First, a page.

What can HR do to "get the ball rolling" in this direction? Respondents to Korn Ferry's CHRO Pulse Survey 2015 identified three primary ways they are trying to address the shortage: Working with department leaders on the hiring process, developing more robust external networking opportunities and utilizing new HR tools to assess current and potential talent.
"Ultimately, these three strategies are synergistic, working in tandem to enhance HR executives' efforts to address the shortage of experientially and intellectually diverse talent," says Filler. "Ultimately, the promise of market success brings a longer time horizon during which organizations are prepared to invest in talent strategies, allowing companies to balance short-term results with a longer-term commitment to glean these employees."
Jesuthasan recommends asking yourself: "Are the skills that got you here in the past the ones that will also take you forward?" If not, then consider new angles. For example, "you may have recruited from specific schools in the past," he says. "Step back and challenge yourself to consider different schools."
Rubenstein advises hiring managers to "stop trying to 'fill jobs,' and instead focus on identifying personality elements that will round out your work teams." he says. "Move the culture toward the desired future direction. Start measuring the composition of a team, and present candidates who fill what's missing. At the very least, don't reinforce the characteristics of the culture that the enterprise is trying to weed out." He also recommends encouraging recruiters to focus less on "time to fill" and more on "quality of hire."
Despite new strategies and initiatives from HR to recruit and hire individuals with more intellectual and experiential diversity, there is likely to be a hidden problem in the organization that can work against this-managers and supervisors who prefer "more of the same," so they can remain in their "personal comfort zones."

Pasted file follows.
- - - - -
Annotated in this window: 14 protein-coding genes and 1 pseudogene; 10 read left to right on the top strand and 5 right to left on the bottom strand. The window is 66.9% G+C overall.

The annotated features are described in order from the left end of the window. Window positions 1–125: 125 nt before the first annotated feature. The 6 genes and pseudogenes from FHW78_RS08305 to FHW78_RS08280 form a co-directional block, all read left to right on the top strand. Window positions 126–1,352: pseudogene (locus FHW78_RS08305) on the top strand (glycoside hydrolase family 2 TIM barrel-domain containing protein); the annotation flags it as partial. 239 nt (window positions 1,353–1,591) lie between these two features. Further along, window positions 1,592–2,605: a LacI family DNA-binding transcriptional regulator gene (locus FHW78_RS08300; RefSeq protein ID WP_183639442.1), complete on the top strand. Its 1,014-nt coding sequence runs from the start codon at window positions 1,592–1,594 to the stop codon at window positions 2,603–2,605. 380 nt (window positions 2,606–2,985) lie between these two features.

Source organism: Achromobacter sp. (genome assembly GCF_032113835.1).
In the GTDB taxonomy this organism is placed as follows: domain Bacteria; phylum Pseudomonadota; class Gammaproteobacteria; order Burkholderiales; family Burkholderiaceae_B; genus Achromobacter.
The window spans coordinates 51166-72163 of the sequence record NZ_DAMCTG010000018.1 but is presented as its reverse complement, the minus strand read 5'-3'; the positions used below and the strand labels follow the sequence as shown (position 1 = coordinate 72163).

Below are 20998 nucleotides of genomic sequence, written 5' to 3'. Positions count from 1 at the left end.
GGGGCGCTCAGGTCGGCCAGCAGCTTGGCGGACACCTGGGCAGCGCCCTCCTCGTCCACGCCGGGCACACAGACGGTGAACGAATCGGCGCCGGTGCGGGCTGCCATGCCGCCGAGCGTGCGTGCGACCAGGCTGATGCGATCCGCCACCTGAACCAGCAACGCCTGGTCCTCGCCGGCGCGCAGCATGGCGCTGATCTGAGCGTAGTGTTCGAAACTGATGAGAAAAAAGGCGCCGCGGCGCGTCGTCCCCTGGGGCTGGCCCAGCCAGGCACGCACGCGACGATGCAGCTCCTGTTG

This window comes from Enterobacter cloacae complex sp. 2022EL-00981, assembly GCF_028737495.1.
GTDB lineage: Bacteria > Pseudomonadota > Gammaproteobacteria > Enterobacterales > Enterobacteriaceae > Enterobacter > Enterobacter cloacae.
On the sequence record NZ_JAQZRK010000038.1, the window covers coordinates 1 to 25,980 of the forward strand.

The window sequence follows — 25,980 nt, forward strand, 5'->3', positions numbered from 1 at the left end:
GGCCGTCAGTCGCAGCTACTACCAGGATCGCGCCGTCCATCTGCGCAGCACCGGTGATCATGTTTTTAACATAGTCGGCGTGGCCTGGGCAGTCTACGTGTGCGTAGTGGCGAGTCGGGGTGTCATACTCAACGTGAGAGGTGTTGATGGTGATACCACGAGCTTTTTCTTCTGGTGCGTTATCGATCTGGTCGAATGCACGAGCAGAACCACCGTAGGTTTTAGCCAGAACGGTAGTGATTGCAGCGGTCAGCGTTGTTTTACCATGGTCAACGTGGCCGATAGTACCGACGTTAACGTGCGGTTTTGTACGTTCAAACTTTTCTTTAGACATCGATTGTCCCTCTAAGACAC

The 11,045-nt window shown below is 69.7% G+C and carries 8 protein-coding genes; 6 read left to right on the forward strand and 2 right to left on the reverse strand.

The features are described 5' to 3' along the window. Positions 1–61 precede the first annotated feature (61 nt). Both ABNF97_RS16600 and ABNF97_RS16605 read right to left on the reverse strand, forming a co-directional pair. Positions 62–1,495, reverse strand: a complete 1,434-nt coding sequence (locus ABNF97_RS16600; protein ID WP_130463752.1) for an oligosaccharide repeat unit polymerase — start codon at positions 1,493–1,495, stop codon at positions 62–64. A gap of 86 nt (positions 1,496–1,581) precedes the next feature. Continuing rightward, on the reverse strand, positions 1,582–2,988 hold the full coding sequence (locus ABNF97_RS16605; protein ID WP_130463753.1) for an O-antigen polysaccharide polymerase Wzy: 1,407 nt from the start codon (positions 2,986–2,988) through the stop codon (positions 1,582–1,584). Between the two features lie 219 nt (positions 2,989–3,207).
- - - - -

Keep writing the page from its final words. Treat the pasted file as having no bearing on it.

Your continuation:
"Humans are creatures of habit," says Filler. "One challenge HR executives face includes leveraging 'inside-out' and 'outside-in' perspectives to help leaders think broadly, and yet consistently challenge that thinking." As she sees it, HR has the challenge to create and evolve organizational cultures to be more open-minded and help leaders understand themselves and the implications of their actions.
How can this be done? Jesuthasan suggests showing managers where their blind spots are and why having people with different perspectives can be valuable to them. The benefit: These people will help the manager's whole team be better, which reflects well on the manager.
Meanwhile, Rubenstein recommends the use of personality tests and other instruments with a high degree of accuracy to conduct an assessment of a team and show the manager the skills and personality traits that are over-weighted and those that are underweighted. "It's just like looking at your investment portfolio," he says. Identify the skills and experiences that the manager needs to diversify his or her team "portfolio."
Managers may still resist, though. One reason, says Rubenstein, is that managers are still coming from an economic environment where every headcount is precious.
"Being down one contributor means that immediate needs won't be met," he says. "They have been used to low-risk hiring to ensure that the 'work will get done.' Now, it's about growth, which means hiring not for the work in front of you, but for the work that you can't see yet."